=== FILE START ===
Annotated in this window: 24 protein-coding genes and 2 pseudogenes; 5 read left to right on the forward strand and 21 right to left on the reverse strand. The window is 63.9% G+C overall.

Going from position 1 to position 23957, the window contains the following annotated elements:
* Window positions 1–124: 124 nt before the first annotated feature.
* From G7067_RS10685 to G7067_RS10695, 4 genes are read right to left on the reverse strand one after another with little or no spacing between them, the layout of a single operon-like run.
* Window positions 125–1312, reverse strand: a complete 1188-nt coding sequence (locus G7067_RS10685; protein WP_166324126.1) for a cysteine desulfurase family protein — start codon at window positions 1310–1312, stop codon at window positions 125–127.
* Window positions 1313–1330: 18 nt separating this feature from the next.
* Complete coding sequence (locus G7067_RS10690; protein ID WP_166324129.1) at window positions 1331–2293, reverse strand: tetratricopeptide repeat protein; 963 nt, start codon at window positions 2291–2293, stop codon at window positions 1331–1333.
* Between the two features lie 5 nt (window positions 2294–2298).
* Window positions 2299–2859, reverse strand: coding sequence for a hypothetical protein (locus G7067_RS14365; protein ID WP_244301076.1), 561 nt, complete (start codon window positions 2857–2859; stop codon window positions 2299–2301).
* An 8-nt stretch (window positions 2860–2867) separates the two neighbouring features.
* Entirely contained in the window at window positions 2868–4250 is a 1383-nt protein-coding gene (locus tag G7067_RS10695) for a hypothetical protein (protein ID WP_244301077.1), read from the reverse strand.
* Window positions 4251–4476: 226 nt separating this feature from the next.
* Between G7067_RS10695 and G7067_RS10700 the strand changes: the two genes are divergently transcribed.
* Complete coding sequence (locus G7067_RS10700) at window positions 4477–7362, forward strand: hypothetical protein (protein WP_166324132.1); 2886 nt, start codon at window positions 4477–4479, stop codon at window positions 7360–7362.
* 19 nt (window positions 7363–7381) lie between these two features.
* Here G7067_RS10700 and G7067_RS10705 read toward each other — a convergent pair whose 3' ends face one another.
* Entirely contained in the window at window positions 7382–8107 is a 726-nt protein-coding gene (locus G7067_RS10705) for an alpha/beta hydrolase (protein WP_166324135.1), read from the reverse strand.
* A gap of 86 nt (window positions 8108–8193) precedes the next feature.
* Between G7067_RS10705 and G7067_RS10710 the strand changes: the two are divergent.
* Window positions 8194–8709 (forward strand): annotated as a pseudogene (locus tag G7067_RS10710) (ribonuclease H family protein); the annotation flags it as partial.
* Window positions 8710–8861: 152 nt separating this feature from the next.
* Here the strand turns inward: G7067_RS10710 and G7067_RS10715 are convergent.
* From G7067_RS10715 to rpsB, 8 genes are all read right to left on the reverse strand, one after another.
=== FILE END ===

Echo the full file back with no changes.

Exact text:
Annotated in this window: 24 protein-coding genes and 2 pseudogenes; 5 read left to right on the forward strand and 21 right to left on the reverse strand. The window is 63.9% G+C overall.

Going from position 1 to position 23957, the window contains the following annotated elements:
* Window positions 1–124: 124 nt before the first annotated feature.
* From G7067_RS10685 to G7067_RS10695, 4 genes are read right to left on the reverse strand one after another with little or no spacing between them, the layout of a single operon-like run.
* Window positions 125–1312, reverse strand: a complete 1188-nt coding sequence (locus G7067_RS10685; protein WP_166324126.1) for a cysteine desulfurase family protein — start codon at window positions 1310–1312, stop codon at window positions 125–127.
* Window positions 1313–1330: 18 nt separating this feature from the next.
* Complete coding sequence (locus G7067_RS10690; protein ID WP_166324129.1) at window positions 1331–2293, reverse strand: tetratricopeptide repeat protein; 963 nt, start codon at window positions 2291–2293, stop codon at window positions 1331–1333.
* Between the two features lie 5 nt (window positions 2294–2298).
* Window positions 2299–2859, reverse strand: coding sequence for a hypothetical protein (locus G7067_RS14365; protein ID WP_244301076.1), 561 nt, complete (start codon window positions 2857–2859; stop codon window positions 2299–2301).
* An 8-nt stretch (window positions 2860–2867) separates the two neighbouring features.
* Entirely contained in the window at window positions 2868–4250 is a 1383-nt protein-coding gene (locus tag G7067_RS10695) for a hypothetical protein (protein ID WP_244301077.1), read from the reverse strand.
* Window positions 4251–4476: 226 nt separating this feature from the next.
* Between G7067_RS10695 and G7067_RS10700 the strand changes: the two genes are divergently transcribed.
* Complete coding sequence (locus G7067_RS10700) at window positions 4477–7362, forward strand: hypothetical protein (protein WP_166324132.1); 2886 nt, start codon at window positions 4477–4479, stop codon at window positions 7360–7362.
* 19 nt (window positions 7363–7381) lie between these two features.
* Here G7067_RS10700 and G7067_RS10705 read toward each other — a convergent pair whose 3' ends face one another.
* Entirely contained in the window at window positions 7382–8107 is a 726-nt protein-coding gene (locus G7067_RS10705) for an alpha/beta hydrolase (protein WP_166324135.1), read from the reverse strand.
* A gap of 86 nt (window positions 8108–8193) precedes the next feature.
* Between G7067_RS10705 and G7067_RS10710 the strand changes: the two are divergent.
* Window positions 8194–8709 (forward strand): annotated as a pseudogene (locus tag G7067_RS10710) (ribonuclease H family protein); the annotation flags it as partial.
* Window positions 8710–8861: 152 nt separating this feature from the next.
* Here the strand turns inward: G7067_RS10710 and G7067_RS10715 are convergent.
* From G7067_RS10715 to rpsB, 8 genes are all read right to left on the reverse strand, one after another.